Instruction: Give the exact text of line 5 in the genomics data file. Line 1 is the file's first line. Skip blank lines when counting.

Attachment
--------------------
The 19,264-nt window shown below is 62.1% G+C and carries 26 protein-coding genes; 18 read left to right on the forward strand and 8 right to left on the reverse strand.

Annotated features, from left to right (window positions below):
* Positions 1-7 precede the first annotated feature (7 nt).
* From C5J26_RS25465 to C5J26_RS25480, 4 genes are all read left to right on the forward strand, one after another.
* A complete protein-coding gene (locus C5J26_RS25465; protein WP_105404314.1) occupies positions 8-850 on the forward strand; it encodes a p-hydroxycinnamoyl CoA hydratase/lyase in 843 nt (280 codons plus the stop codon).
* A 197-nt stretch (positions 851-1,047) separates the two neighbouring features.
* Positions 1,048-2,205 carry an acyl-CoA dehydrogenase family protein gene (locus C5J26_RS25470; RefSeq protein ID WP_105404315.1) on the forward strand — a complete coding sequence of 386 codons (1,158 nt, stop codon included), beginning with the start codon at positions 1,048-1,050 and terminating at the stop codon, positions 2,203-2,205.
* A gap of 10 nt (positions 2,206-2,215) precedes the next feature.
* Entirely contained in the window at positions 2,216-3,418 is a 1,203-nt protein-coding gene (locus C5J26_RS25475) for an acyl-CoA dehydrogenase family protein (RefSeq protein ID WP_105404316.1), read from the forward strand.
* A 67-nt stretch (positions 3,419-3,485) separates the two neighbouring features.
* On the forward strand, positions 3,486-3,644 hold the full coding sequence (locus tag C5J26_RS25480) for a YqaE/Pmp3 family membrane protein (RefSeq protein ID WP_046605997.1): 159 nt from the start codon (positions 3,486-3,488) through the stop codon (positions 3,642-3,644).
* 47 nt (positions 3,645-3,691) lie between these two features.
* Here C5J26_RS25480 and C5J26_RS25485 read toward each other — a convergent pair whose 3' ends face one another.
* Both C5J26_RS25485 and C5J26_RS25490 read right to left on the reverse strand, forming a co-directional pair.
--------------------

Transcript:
* A complete protein-coding gene (locus C5J26_RS25465; protein WP_105404314.1) occupies positions 8-850 on the forward strand; it encodes a p-hydroxycinnamoyl CoA hydratase/lyase in 843 nt (280 codons plus the stop codon).